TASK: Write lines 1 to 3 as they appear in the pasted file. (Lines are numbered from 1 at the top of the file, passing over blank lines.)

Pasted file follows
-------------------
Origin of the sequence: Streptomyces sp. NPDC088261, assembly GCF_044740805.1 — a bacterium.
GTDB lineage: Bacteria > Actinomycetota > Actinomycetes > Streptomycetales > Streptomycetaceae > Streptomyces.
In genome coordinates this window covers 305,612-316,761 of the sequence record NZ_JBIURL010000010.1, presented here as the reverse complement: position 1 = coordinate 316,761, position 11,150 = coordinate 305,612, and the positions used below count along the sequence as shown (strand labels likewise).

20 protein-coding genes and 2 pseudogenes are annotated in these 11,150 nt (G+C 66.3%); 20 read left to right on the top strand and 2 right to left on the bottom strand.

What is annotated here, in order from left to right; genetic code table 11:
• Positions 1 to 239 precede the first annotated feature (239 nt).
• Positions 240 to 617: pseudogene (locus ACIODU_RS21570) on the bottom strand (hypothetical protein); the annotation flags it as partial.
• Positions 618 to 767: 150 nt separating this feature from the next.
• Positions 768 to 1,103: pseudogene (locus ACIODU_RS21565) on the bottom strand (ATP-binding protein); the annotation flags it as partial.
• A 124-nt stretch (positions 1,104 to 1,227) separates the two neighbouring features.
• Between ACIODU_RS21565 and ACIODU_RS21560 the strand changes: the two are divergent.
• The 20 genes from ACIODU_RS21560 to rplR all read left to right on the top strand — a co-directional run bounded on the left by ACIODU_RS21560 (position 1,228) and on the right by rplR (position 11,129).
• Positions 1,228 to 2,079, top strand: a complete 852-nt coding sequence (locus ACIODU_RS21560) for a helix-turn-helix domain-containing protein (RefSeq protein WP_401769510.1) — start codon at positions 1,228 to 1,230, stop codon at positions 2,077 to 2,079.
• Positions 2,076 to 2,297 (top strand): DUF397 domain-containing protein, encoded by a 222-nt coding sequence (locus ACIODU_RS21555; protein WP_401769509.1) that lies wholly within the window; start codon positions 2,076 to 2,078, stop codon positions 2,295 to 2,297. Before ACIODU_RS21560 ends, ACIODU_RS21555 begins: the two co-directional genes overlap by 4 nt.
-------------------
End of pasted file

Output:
Origin of the sequence: Streptomyces sp. NPDC088261, assembly GCF_044740805.1 — a bacterium.
GTDB lineage: Bacteria > Actinomycetota > Actinomycetes > Streptomycetales > Streptomycetaceae > Streptomyces.
In genome coordinates this window covers 305,612-316,761 of the sequence record NZ_JBIURL010000010.1, presented here as the reverse complement: position 1 = coordinate 316,761, position 11,150 = coordinate 305,612, and the positions used below count along the sequence as shown (strand labels likewise).